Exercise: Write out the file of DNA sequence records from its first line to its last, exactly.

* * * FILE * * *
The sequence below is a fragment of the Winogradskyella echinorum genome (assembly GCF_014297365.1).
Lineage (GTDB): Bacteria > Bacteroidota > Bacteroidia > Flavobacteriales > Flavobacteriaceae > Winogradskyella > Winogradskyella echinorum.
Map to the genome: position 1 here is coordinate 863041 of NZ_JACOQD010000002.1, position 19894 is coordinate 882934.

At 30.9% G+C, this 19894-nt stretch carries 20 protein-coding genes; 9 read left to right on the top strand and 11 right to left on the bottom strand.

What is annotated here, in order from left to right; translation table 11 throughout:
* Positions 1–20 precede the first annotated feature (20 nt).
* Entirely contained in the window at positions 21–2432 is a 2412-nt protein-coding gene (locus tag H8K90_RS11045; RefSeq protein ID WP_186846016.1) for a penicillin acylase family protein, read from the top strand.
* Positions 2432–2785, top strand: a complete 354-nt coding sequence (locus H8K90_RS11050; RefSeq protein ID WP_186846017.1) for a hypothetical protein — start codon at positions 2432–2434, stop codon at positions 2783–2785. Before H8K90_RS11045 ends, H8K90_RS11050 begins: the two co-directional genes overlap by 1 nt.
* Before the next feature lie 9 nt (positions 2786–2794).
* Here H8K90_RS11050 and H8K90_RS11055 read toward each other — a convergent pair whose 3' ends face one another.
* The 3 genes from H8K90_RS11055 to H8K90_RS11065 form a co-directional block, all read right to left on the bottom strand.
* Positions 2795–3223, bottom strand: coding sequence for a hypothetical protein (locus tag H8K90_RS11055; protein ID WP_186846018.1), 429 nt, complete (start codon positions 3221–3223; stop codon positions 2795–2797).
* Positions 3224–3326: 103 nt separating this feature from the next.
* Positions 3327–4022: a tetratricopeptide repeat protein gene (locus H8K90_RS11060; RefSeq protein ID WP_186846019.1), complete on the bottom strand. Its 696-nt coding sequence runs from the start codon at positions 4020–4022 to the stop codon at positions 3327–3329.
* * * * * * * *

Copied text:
The sequence below is a fragment of the Winogradskyella echinorum genome (assembly GCF_014297365.1).
Lineage (GTDB): Bacteria > Bacteroidota > Bacteroidia > Flavobacteriales > Flavobacteriaceae > Winogradskyella > Winogradskyella echinorum.
Map to the genome: position 1 here is coordinate 863041 of NZ_JACOQD010000002.1, position 19894 is coordinate 882934.

At 30.9% G+C, this 19894-nt stretch carries 20 protein-coding genes; 9 read left to right on the top strand and 11 right to left on the bottom strand.

What is annotated here, in order from left to right; translation table 11 throughout:
* Positions 1–20 precede the first annotated feature (20 nt).
* Entirely contained in the window at positions 21–2432 is a 2412-nt protein-coding gene (locus tag H8K90_RS11045; RefSeq protein ID WP_186846016.1) for a penicillin acylase family protein, read from the top strand.
* Positions 2432–2785, top strand: a complete 354-nt coding sequence (locus H8K90_RS11050; RefSeq protein ID WP_186846017.1) for a hypothetical protein — start codon at positions 2432–2434, stop codon at positions 2783–2785. Before H8K90_RS11045 ends, H8K90_RS11050 begins: the two co-directional genes overlap by 1 nt.
* Before the next feature lie 9 nt (positions 2786–2794).
* Here H8K90_RS11050 and H8K90_RS11055 read toward each other — a convergent pair whose 3' ends face one another.
* The 3 genes from H8K90_RS11055 to H8K90_RS11065 form a co-directional block, all read right to left on the bottom strand.
* Positions 2795–3223, bottom strand: coding sequence for a hypothetical protein (locus tag H8K90_RS11055; protein ID WP_186846018.1), 429 nt, complete (start codon positions 3221–3223; stop codon positions 2795–2797).
* Positions 3224–3326: 103 nt separating this feature from the next.
* Positions 3327–4022: a tetratricopeptide repeat protein gene (locus H8K90_RS11060; RefSeq protein ID WP_186846019.1), complete on the bottom strand. Its 696-nt coding sequence runs from the start codon at positions 4020–4022 to the stop codon at positions 3327–3329.